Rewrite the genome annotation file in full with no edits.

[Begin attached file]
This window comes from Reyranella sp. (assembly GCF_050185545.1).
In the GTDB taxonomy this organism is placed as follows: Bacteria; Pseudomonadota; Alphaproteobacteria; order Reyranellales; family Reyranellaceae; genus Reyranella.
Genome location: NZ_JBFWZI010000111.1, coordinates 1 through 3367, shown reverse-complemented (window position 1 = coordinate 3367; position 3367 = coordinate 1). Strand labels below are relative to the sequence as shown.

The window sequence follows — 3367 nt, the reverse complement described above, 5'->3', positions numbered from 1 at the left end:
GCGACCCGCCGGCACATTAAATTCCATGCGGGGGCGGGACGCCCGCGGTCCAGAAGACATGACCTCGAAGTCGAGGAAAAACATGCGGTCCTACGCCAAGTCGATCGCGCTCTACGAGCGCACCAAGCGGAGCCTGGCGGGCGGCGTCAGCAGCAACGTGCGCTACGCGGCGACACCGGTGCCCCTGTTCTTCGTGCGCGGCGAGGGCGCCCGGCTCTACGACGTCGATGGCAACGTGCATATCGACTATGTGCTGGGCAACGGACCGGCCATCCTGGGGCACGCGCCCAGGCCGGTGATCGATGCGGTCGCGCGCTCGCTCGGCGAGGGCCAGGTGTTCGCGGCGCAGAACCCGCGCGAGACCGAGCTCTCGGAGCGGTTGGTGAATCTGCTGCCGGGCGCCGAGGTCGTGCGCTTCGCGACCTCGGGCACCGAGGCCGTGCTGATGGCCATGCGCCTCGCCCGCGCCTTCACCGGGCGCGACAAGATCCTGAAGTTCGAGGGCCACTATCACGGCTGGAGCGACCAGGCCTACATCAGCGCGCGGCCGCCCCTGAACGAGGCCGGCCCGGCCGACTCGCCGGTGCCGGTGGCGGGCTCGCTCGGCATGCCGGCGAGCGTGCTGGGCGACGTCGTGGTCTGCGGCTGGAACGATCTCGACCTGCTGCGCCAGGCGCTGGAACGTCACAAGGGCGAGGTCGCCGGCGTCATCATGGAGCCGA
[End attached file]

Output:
This window comes from Reyranella sp. (assembly GCF_050185545.1).
In the GTDB taxonomy this organism is placed as follows: Bacteria; Pseudomonadota; Alphaproteobacteria; order Reyranellales; family Reyranellaceae; genus Reyranella.
Genome location: NZ_JBFWZI010000111.1, coordinates 1 through 3367, shown reverse-complemented (window position 1 = coordinate 3367; position 3367 = coordinate 1). Strand labels below are relative to the sequence as shown.

The window sequence follows — 3367 nt, the reverse complement described above, 5'->3', positions numbered from 1 at the left end:
GCGACCCGCCGGCACATTAAATTCCATGCGGGGGCGGGACGCCCGCGGTCCAGAAGACATGACCTCGAAGTCGAGGAAAAACATGCGGTCCTACGCCAAGTCGATCGCGCTCTACGAGCGCACCAAGCGGAGCCTGGCGGGCGGCGTCAGCAGCAACGTGCGCTACGCGGCGACACCGGTGCCCCTGTTCTTCGTGCGCGGCGAGGGCGCCCGGCTCTACGACGTCGATGGCAACGTGCATATCGACTATGTGCTGGGCAACGGACCGGCCATCCTGGGGCACGCGCCCAGGCCGGTGATCGATGCGGTCGCGCGCTCGCTCGGCGAGGGCCAGGTGTTCGCGGCGCAGAACCCGCGCGAGACCGAGCTCTCGGAGCGGTTGGTGAATCTGCTGCCGGGCGCCGAGGTCGTGCGCTTCGCGACCTCGGGCACCGAGGCCGTGCTGATGGCCATGCGCCTCGCCCGCGCCTTCACCGGGCGCGACAAGATCCTGAAGTTCGAGGGCCACTATCACGGCTGGAGCGACCAGGCCTACATCAGCGCGCGGCCGCCCCTGAACGAGGCCGGCCCGGCCGACTCGCCGGTGCCGGTGGCGGGCTCGCTCGGCATGCCGGCGAGCGTGCTGGGCGACGTCGTGGTCTGCGGCTGGAACGATCTCGACCTGCTGCGCCAGGCGCTGGAACGTCACAAGGGCGAGGTCGCCGGCGTCATCATGGAGCCGA